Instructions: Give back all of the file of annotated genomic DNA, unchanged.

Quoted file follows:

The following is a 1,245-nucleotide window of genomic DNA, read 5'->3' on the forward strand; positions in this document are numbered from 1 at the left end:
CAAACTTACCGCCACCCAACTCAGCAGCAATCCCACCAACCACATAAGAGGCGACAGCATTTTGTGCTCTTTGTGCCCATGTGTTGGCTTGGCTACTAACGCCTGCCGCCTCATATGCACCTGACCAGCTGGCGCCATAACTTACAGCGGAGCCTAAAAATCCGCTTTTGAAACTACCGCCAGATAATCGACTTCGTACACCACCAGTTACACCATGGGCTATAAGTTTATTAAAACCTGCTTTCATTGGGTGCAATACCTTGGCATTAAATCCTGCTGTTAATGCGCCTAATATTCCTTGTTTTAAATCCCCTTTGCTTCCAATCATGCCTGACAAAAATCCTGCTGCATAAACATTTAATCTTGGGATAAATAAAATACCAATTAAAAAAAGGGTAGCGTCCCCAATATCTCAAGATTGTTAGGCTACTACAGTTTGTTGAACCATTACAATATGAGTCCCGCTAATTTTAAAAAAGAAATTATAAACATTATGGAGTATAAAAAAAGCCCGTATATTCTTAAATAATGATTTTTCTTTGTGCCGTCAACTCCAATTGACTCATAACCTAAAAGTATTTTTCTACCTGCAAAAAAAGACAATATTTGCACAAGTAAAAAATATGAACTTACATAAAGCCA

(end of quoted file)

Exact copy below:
The following is a 1,245-nucleotide window of genomic DNA, read 5'->3' on the forward strand; positions in this document are numbered from 1 at the left end:
CAAACTTACCGCCACCCAACTCAGCAGCAATCCCACCAACCACATAAGAGGCGACAGCATTTTGTGCTCTTTGTGCCCATGTGTTGGCTTGGCTACTAACGCCTGCCGCCTCATATGCACCTGACCAGCTGGCGCCATAACTTACAGCGGAGCCTAAAAATCCGCTTTTGAAACTACCGCCAGATAATCGACTTCGTACACCACCAGTTACACCATGGGCTATAAGTTTATTAAAACCTGCTTTCATTGGGTGCAATACCTTGGCATTAAATCCTGCTGTTAATGCGCCTAATATTCCTTGTTTTAAATCCCCTTTGCTTCCAATCATGCCTGACAAAAATCCTGCTGCATAAACATTTAATCTTGGGATAAATAAAATACCAATTAAAAAAAGGGTAGCGTCCCCAATATCTCAAGATTGTTAGGCTACTACAGTTTGTTGAACCATTACAATATGAGTCCCGCTAATTTTAAAAAAGAAATTATAAACATTATGGAGTATAAAAAAAGCCCGTATATTCTTAAATAATGATTTTTCTTTGTGCCGTCAACTCCAATTGACTCATAACCTAAAAGTATTTTTCTACCTGCAAAAAAAGACAATATTTGCACAAGTAAAAAATATGAACTTACATAAAGCCA